The Retail Supply Chain Alliance of transport, retail and agriculture unions joined forces in Canberra today to call on MPs to endorse a bipartisan plan to fix crippled supply chains.
It follows weeks of chaos from covid and major floods “smashing worker pay and safety, and depriving Australians of vital goods”, said a joint media statement from alliance members, the Transport Workers Union (TWU), the Shop, Distributive and Allied Employees Association (SDA), and the Australian Workers’ Union (AWU).
The alliance’s supply chain safety principles include:
- Job security commitment to regulate the gig economy and guard against the ‘Amazon Effect’
- Free rapid tests for all supply chain workers; and
- Mandatory consultation on policy changes with a standing supply chain committee involving unions, workers and industry groups like ARTIO.
The statement said the pandemic and recent flooding have exacerbated an insecure work crisis. A TWU survey last month showed workers without leave entitlements are experiencing stress and hardship, pressuring them to work while symptomatic or potentially infectious.
Many truck drivers stood-down due to floods are casuals or owner-operators already on wafer thin margins and with ongoing bills.
“This year has begun with absolute bedlam across our essential supply chain network,” said TWU national secretary Michael Kaine.
“In the east, workers are at home recovering from the federal government’s insistence to ‘let it rip’, while in the west, north and south, workers are at home without pay because of major flooding.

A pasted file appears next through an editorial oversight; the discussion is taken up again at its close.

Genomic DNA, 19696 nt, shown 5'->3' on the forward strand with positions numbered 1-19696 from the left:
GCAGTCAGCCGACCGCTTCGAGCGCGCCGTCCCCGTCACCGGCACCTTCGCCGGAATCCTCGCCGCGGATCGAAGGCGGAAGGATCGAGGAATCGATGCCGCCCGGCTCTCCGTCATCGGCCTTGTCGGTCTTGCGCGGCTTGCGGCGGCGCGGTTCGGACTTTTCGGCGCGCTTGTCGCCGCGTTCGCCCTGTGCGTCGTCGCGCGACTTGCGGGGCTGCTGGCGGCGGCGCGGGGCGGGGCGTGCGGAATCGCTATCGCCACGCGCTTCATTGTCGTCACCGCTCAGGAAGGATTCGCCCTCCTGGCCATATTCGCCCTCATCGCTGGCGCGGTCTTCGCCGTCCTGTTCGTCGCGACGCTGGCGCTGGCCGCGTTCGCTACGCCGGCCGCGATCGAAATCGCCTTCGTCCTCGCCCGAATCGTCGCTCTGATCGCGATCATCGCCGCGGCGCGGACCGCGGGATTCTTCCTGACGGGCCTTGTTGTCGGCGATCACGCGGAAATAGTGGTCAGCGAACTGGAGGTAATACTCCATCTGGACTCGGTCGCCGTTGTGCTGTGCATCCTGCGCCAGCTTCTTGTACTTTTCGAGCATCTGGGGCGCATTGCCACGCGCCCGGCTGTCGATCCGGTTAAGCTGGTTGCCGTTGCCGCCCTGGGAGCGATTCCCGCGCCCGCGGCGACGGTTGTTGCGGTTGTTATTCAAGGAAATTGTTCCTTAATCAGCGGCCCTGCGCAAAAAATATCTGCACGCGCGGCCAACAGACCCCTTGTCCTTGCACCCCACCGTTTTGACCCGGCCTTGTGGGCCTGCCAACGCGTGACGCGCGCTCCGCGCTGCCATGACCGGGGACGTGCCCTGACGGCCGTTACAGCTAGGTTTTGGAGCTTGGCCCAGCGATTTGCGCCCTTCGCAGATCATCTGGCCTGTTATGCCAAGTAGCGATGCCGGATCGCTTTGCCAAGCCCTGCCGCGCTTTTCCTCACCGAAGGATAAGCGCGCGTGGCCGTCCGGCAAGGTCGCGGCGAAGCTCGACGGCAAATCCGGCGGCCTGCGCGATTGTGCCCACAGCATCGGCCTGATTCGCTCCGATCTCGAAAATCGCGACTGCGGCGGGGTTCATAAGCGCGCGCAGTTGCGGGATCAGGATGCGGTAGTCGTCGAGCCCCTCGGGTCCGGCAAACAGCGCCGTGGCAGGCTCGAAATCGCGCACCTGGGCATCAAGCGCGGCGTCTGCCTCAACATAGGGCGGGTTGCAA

“This is happening because the Morrison government has habitually ignored warnings from workers and industry. Critical supply chain workers need secure jobs, free RATs, and a seat at the table to make sure hair-brained decisions by politicians won’t make their challenging jobs even more difficult.”
SDA national secretary Gerard Dwyer said the spotlight is on supply chains, but none of the right solutions are coming from our nation’s leaders.
“It is long overdue for the Morrison government to listen to experts in the industry – those that work in it day in day out – and put in place robust safeguards so we don’t end up back here with the next variant or natural disaster,” he said.
AWU national secretary Daniel Walton said the alliances guiding principles are needed to move the crops from Australian soil to the shelves of our supermarkets.
“What we’re asking is logical and will benefit every person in this country,” he said.